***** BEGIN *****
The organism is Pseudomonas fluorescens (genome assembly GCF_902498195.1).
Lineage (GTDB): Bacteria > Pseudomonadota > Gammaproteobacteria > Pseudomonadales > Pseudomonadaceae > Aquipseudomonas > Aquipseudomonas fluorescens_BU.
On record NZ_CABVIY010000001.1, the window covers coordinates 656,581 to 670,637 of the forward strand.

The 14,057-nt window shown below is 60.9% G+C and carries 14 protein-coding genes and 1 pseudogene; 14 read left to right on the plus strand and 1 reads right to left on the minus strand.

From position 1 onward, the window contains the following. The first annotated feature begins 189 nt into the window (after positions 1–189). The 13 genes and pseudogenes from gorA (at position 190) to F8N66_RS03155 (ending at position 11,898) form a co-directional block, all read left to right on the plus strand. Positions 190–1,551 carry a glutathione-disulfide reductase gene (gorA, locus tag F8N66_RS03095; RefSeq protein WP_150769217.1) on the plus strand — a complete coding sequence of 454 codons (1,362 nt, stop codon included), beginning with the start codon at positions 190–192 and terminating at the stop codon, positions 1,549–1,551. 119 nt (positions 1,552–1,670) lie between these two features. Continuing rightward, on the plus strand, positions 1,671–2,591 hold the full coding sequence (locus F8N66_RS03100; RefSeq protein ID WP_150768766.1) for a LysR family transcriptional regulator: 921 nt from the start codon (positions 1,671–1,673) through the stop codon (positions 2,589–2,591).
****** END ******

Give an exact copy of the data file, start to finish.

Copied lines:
The organism is Pseudomonas fluorescens (genome assembly GCF_902498195.1).
Lineage (GTDB): Bacteria > Pseudomonadota > Gammaproteobacteria > Pseudomonadales > Pseudomonadaceae > Aquipseudomonas > Aquipseudomonas fluorescens_BU.
On record NZ_CABVIY010000001.1, the window covers coordinates 656,581 to 670,637 of the forward strand.

The 14,057-nt window shown below is 60.9% G+C and carries 14 protein-coding genes and 1 pseudogene; 14 read left to right on the plus strand and 1 reads right to left on the minus strand.

From position 1 onward, the window contains the following. The first annotated feature begins 189 nt into the window (after positions 1–189). The 13 genes and pseudogenes from gorA (at position 190) to F8N66_RS03155 (ending at position 11,898) form a co-directional block, all read left to right on the plus strand. Positions 190–1,551 carry a glutathione-disulfide reductase gene (gorA, locus tag F8N66_RS03095; RefSeq protein WP_150769217.1) on the plus strand — a complete coding sequence of 454 codons (1,362 nt, stop codon included), beginning with the start codon at positions 190–192 and terminating at the stop codon, positions 1,549–1,551. 119 nt (positions 1,552–1,670) lie between these two features. Continuing rightward, on the plus strand, positions 1,671–2,591 hold the full coding sequence (locus F8N66_RS03100; RefSeq protein ID WP_150768766.1) for a LysR family transcriptional regulator: 921 nt from the start codon (positions 1,671–1,673) through the stop codon (positions 2,589–2,591).